Bob Arum on Mayweather-Pacquiao: ‘Nobody’s listening to anybody’
Calling the Floyd Mayweather Jr.-Manny Pacquiao negotiations “a dance of the deaf,” Top Rank Promotions CEO Bob Arum offered little in the way of optimism toward the two fighters meeting on May 2 at the MGM Grand in Las Vegas.
“Nobody’s listening to anybody. I have no idea what’s going to happen,” said Arum, Pacquiao’s promoter. “I’ve never been through a situation as crazy as this. I’m tired of it. I’ve negotiated for 50 years and I’ve never been through some s–t like this.”
Arum’s assertions come nearly a week after Mayweather and Pacquiao took the talks into their own hands during an hour-long, face-to-face meeting. They also come days after a report by Yahoo! Sports blaming HBO – which has Pacquiao under contract – for stalling the discussion in an attempted joint venture with Showtime. Mayweather has fought four of six bouts thus far to satisfy a multi-million dollar agreement with Showtime and its parent company, CBS Corporation.
The scenario is similar to that which produced a fight between Lennox Lewis (HBO) and Mike Tyson (Showtime) in June 2002.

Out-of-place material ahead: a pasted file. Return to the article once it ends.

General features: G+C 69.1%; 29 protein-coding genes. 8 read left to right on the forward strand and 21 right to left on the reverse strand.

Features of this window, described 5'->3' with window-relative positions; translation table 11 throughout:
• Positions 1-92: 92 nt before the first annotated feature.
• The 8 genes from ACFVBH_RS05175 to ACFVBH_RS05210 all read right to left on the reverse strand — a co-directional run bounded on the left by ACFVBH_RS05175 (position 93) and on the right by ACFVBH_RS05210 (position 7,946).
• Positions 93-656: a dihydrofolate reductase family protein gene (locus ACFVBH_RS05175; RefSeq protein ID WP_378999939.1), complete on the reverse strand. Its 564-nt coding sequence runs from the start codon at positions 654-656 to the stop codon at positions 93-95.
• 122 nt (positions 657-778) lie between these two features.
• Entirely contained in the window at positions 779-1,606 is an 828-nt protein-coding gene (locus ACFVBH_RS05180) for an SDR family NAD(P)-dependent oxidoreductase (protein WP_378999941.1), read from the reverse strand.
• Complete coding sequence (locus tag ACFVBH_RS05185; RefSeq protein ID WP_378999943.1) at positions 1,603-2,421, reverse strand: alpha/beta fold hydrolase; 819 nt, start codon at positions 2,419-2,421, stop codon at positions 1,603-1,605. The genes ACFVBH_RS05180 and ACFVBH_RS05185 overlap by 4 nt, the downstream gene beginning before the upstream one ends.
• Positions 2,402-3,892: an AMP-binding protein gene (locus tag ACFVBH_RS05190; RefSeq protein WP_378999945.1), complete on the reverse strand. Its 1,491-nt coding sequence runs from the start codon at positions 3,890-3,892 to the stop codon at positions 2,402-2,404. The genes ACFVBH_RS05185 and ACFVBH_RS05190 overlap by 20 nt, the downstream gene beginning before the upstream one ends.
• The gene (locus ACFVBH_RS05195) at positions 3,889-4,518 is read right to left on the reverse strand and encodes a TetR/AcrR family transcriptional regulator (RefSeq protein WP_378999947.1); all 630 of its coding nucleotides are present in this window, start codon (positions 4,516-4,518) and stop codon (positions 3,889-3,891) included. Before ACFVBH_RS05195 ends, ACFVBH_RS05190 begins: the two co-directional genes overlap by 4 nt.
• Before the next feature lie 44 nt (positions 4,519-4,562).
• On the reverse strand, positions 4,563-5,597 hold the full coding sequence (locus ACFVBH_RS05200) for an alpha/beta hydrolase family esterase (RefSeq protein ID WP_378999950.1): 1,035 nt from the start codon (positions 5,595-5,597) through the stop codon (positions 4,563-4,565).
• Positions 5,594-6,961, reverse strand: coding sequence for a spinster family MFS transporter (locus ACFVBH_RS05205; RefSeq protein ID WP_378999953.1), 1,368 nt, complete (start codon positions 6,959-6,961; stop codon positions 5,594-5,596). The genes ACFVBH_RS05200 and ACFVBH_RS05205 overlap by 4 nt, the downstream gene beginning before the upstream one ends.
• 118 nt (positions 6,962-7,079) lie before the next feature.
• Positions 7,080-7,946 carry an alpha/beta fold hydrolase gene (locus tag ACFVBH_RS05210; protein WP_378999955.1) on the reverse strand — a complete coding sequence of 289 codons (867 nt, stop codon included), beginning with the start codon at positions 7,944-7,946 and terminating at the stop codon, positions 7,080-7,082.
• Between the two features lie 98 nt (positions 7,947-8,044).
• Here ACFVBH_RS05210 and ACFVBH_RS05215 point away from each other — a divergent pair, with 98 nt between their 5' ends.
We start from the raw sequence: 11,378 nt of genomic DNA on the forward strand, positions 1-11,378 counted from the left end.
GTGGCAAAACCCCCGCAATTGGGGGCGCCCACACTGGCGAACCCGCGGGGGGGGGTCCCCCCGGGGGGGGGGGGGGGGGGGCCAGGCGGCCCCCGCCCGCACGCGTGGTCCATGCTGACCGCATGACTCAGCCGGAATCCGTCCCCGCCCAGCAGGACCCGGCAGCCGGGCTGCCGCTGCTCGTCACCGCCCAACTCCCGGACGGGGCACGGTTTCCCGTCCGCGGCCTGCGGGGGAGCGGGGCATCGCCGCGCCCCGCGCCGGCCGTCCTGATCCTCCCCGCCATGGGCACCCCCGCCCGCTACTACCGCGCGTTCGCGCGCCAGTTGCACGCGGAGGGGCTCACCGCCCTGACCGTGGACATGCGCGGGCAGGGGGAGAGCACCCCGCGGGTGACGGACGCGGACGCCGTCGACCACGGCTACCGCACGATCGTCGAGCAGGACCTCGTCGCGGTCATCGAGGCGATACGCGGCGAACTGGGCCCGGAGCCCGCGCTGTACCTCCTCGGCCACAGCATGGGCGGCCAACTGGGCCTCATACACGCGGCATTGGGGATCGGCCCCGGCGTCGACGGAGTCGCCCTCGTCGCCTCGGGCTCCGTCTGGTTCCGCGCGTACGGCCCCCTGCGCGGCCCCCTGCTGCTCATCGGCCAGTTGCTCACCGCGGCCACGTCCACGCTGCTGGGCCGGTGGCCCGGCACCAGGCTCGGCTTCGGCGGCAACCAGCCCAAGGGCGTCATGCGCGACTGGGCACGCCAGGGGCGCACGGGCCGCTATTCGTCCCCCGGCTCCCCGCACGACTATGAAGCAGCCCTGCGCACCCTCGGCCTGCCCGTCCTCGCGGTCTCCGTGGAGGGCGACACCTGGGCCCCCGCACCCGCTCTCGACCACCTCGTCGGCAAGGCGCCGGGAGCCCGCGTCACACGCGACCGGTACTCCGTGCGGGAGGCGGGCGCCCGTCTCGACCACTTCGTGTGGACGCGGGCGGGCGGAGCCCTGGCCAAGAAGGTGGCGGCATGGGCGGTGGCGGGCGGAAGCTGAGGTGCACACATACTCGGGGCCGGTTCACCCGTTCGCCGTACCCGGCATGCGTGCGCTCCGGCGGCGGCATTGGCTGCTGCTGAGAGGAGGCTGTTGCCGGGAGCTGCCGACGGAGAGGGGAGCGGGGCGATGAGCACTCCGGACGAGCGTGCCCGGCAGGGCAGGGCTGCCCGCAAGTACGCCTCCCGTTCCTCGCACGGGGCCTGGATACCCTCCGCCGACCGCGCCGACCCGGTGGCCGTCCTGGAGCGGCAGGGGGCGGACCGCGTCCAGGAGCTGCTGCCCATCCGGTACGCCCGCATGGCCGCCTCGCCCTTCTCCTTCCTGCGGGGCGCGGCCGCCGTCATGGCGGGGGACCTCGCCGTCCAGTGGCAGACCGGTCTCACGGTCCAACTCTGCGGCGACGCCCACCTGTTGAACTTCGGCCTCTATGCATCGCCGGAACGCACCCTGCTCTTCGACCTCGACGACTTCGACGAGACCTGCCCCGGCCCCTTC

“We are not an impediment to this fight,” read a statement from HBO, in response. “We stand ready to go. The principals need to agree to terms and come to a deal.”
Arum said he has been working directly with Les Moonves, chief executive CBS Corporation, Showtime’s parent company.
“It’s only going to get settled at Moonves’ level,” said Arum, “because otherwise, it will just break up and everybody will just walk away and everybody will blame everybody and all of that s–t. That’s how I see it now.”
Arum also said, “Moonves can handle it” during an interview with ESPN.com, adding, “The question is whether the Mayweather side will listen to him. If they’re sincere about trying to make the fight, it shouldn’t be an issue. Or are they playing a game? I don’t know. I go back and forth. I thought they were always playing a game, that Floyd didn’t want the fight.”
During a Jan. 27 meeting in Pacquiao’s hotel last month, Mayweather expressed his issues toward ending the stalled negotiations. Their conversation followed an earlier courtside discussion at the Miami Heat-Milwaukee Bucks game. Among the primary concerns of Mayweather were the respective networks’ promotional documentaries, Showtime’s “All-Access” and HBO’s “24/7,” as well as which of their broadcasters would be assigned to work the fight.
During a Jan. 28 interview with RingTV.com, Pacquiao’s adviser, Michael Koncz said he had resolved Mayweather’s concerns, thus removing the final roadblock after having spoken to Arum as well as Moonves and HBO chairman and CEO Richard Plepler.
Apparently, however, that is not the case.
“It is craziness. It is just crazy,” said Arum. “If you knew what was going on, you would know how bizarre it is. But maybe you go through this bizarre-ness before you cross the goal line. I have nothing else to say except that it’s not over until it’s over.”